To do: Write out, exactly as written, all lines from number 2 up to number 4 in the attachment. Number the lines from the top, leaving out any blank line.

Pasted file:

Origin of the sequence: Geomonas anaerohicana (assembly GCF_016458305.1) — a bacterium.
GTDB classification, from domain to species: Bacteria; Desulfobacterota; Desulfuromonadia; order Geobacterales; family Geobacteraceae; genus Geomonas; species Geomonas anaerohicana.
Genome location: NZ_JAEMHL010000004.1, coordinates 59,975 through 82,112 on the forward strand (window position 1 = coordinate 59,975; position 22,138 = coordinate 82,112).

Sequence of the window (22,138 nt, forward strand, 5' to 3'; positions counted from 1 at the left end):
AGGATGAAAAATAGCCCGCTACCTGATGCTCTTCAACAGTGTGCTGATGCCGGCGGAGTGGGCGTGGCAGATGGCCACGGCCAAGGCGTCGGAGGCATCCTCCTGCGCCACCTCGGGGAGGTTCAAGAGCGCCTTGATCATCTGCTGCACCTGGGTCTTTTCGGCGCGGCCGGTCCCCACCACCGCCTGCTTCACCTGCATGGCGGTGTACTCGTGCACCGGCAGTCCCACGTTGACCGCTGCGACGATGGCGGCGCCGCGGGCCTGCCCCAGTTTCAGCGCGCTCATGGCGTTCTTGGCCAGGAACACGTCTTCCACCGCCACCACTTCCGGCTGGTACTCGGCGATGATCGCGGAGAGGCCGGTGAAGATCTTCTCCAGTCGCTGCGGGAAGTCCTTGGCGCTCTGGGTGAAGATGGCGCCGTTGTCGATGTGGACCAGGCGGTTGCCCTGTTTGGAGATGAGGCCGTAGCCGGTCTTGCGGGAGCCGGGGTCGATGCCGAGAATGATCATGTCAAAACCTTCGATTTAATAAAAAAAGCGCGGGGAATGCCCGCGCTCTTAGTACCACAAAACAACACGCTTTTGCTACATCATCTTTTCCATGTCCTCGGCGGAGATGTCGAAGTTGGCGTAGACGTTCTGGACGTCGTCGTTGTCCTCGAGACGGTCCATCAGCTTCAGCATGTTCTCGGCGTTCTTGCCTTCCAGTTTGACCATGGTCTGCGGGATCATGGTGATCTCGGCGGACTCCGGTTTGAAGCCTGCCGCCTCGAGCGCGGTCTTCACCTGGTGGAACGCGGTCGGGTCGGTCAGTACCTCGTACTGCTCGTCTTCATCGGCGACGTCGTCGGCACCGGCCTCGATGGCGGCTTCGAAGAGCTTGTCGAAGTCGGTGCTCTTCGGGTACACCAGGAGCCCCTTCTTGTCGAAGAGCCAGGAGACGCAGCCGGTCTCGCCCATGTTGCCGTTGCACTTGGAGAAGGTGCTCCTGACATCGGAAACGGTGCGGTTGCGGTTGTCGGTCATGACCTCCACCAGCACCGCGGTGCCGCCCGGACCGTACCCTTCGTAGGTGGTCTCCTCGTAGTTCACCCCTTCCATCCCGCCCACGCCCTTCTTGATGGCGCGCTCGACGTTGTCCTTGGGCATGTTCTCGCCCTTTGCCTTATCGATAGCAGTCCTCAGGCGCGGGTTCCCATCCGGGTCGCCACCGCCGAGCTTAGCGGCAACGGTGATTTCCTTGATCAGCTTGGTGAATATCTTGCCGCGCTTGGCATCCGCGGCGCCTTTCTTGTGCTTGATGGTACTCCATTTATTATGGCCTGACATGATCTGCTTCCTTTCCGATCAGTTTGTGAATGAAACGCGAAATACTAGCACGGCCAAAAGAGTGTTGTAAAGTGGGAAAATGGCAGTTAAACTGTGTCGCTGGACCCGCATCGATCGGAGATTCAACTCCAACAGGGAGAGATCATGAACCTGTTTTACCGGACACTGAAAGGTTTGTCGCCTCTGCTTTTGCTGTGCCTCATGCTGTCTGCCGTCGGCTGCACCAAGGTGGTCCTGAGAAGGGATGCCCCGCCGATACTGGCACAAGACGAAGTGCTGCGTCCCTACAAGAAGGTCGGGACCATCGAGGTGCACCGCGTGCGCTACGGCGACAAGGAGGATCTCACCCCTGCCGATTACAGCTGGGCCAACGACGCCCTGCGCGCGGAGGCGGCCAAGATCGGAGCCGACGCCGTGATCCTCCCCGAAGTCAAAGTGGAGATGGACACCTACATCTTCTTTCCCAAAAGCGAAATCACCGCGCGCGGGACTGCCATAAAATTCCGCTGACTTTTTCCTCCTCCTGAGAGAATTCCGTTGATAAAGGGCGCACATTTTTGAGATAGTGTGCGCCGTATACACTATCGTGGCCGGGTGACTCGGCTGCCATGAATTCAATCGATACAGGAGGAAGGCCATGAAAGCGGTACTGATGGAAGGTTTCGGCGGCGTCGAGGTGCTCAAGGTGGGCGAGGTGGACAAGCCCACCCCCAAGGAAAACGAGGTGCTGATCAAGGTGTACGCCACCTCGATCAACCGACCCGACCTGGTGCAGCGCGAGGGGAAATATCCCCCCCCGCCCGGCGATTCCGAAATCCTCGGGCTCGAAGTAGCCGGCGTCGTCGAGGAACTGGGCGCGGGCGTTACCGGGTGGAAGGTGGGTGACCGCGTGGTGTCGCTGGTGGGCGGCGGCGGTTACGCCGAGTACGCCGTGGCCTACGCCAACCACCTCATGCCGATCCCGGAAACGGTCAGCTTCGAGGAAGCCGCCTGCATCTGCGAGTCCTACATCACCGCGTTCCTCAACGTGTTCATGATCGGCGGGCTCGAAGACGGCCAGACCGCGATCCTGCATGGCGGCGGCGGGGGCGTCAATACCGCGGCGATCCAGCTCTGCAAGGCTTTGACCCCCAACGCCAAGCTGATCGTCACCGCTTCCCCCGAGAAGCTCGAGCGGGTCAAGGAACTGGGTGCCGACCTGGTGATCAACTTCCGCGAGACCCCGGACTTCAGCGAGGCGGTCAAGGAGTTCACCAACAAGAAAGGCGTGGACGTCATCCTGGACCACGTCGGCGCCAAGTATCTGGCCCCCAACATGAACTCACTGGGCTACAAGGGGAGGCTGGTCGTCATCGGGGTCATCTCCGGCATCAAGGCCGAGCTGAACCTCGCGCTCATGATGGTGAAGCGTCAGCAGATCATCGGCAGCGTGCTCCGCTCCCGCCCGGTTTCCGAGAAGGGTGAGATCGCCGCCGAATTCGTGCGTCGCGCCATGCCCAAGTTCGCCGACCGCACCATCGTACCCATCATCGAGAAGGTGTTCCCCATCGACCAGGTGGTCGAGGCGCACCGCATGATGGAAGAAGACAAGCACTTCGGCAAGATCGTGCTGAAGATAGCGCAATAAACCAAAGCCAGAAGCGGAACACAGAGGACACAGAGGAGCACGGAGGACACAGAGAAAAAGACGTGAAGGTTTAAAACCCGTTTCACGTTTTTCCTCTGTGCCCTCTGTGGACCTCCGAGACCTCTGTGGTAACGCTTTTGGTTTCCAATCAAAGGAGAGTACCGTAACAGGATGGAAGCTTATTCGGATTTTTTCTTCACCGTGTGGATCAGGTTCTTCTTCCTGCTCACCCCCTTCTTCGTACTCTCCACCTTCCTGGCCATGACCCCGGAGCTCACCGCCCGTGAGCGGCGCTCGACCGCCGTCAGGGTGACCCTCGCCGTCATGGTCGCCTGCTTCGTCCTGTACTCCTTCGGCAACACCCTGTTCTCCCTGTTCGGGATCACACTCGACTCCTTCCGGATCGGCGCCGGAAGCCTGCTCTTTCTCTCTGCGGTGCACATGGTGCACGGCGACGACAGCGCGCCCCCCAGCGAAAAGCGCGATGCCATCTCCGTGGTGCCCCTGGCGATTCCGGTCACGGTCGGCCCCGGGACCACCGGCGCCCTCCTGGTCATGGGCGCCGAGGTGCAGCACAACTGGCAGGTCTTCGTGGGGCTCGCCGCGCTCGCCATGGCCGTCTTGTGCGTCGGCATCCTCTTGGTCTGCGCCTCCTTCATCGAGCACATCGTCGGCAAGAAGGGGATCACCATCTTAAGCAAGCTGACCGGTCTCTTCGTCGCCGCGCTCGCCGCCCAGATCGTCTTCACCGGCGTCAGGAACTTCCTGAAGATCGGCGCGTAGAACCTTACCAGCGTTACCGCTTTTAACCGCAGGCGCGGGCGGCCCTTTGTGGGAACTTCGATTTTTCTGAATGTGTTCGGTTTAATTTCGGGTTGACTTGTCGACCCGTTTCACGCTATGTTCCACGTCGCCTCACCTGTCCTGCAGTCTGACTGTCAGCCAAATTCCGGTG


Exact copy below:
GTDB classification, from domain to species: Bacteria; Desulfobacterota; Desulfuromonadia; order Geobacterales; family Geobacteraceae; genus Geomonas; species Geomonas anaerohicana.
Genome location: NZ_JAEMHL010000004.1, coordinates 59,975 through 82,112 on the forward strand (window position 1 = coordinate 59,975; position 22,138 = coordinate 82,112).

Sequence of the window (22,138 nt, forward strand, 5' to 3'; positions counted from 1 at the left end):